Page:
PACC 2013: Day 4 Review

New Zealand played out an offensive game with Korea Photo: CCA/Yang Gao

Korea continued their dominance in the women’s competition in the fourth day of play at the Pacific-Asia Curling Championships 2013 in Shanghai, China as they defeated Japan to remain at the top of the standings, unbeaten.

After blanking the first end, Korea took two points in the second end before stealing one point in the third end. This three point advantage gave them the confidence to go on and win, sealing their victory thanks to a score of two points in the seventh end before stealing three points in the eighth end, at which point Japan conceded with the final score 9-3.

Afterwards, Korea skip, Ji-Sun Kim, explained the key to their success so far. She said: “Our team coach has been helping us prepare mentally and we are feeling a lot better about ourselves this year, which I think has helped the team a lot. But we need to ensure our confidence doesn’t drop and remain focused, that will be key to continuing our form. We need to make sure we keep getting better and better so that we are at our peak by the play-offs.”

In the other morning women’s game, China faced up to New Zealand with both teams fielded slightly different line-ups. China skip Bingyu Wang was replaced after the first end to give alternate, Yilun Jiang, a 2010 winner of the Pacific-Asia Junior Curling Championships, some game time.

New Zealand were also without their skip, Chelsea Farley, as she was preparing for a University exam later in the day. She was replaced by alternate, Elizabeth Matthews, making her debut in the Pacific-Asia Curling Championships aged 67.

The line-up changes did little to affect the outcome of the game, as China raced to a 6-1 lead by the fifth end break. This proved too much for New Zealand and they eventually conceded after eight ends of play with the final score 10-2.

Speaking of her debut, Elizabeth Matthews said: “It was great being out on the ice, but really it’s just another competition. I’ve played for Seniors for ages so it wasn’t a ‘biggy’. At 67 it’s pretty good though - it’s certainly been a long time coming! It was just unfortunate for the girls that they couldn’t field the normal line-up today.”

In the only other women’s game of the day, in the afternoon session, China made it two wins from two against Australia as they won 7-2 after seven ends of play. That leaves China in second position behind Korea, with five wins and one loss.

In the men’s Championship, New Zealand and Korea played out an extremely close game which went down to the last end. In this high scoring game, Korea made a breakthrough in the fourth end after scoring four points to give them a 6-4 lead. New Zealand hit back in the seventh end as skip, Peter de Boer, made a hit to take four points of their own and swung the advantage back to New Zealand. In the last end, New Zealand did just enough to take a single point needed for their 11-10 victory.

Afterwards, New Zealand Vice-Skip, Sean Becker, said: “There’s plenty of curl on that sheet so it’s easy to come back if your down because it’s hard to make those run-back doubles and difficult shots like that. So both teams always had a lot of rocks in play today. We’re not a really big peeling team, we’re more of an aggressive playing team and that’s reflected in the scoreline.”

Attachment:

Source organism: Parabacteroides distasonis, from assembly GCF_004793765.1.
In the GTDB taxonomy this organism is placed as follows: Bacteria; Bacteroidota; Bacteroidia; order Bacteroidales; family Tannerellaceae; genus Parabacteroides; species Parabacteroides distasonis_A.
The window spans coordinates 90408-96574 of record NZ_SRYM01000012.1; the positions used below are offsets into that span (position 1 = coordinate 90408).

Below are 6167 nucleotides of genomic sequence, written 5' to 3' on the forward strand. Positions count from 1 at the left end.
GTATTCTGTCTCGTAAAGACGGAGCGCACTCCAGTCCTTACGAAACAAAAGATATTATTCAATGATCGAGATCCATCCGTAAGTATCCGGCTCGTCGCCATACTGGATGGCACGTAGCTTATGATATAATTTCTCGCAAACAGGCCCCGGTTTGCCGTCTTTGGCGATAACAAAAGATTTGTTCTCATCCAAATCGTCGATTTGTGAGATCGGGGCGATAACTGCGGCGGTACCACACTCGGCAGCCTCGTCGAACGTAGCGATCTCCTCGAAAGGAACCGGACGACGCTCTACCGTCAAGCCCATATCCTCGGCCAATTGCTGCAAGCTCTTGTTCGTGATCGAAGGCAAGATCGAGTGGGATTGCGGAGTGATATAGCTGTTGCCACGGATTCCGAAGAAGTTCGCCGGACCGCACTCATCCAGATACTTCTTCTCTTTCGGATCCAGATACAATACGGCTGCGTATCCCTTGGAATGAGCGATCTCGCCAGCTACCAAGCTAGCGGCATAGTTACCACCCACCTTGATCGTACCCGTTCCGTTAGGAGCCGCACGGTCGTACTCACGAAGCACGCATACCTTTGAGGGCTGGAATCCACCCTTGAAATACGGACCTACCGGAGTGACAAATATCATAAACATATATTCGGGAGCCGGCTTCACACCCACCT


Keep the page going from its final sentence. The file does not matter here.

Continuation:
He continued: “I actually thought the fourth end was the turning point in the game when he (Korea skip, Soo-Hyuk Kim) made a great double from one off the side of the house and took our shot out in the back of the two foot. It seesawed the whole way throughout the game. I think you’re a little more pumped up and there’s a little bit more adrenalin in the body when the games like that, but we’re just out there throwing the rocks and trying to make the shots. The ice is swinging quite a bit so if you’re just not quite right then anything can happen.”

In the other men’s games, Australia gave Japan, sitting at the top of the standings, a stern test. Although Japan never lost the lead throughout this game, there was only ever a point or two between the teams. However, Japan held on and after scoring a single point in the ninth end, ran Australia out of stones in the tenth end to win 6-4 and finish the day at the top of the men’s standings with six wins and one loss.

China got revenge on Chinese Taipei after losing to them earlier in the week as they were 7-3 winners after eight ends of play, by in large thanks to scores of three points in the second and seventh ends.

Tomorrow’s first session of play begins at 09:00 (CST). For more information about the event / schedule / team line-ups / past champions / live scoring and more information, visit the official event website:


Men Session 7:
China 7, Chinese Taipei 3
New Zealand 11, Korea 10
Japan 6, Australia 4

Women Session 8:
China 10, New Zealand 2
Korea 9, Japan 3

Women Session 9:
China 7, Australia 2


1. Japan 6-1
2. China 4-3
2. New Zealand 4-3
2. Chinese Taipei 4-3
5. Korea 3-4
6. Australia 0-7

1. Korea 5-0
2. China 5-1
3. Japan 2-3
4. New Zealand 1-4
5. Australia 0-5

Pacific-Asia Curling Championships Facebook Page:
Go hit ‘like’ to keep updated:

• Twitter Hashtags:
#pacc2013 #curling

• The Ford World Women’s Curling Championship 2014 will take place in Saint John, New Brunswick, Canada (15-23 March)

• The World Men’s Curling Championship 2014 will take place in Beijing, China (March 29 – 6 April)

Share this page

More Information

WCF Official Suppliers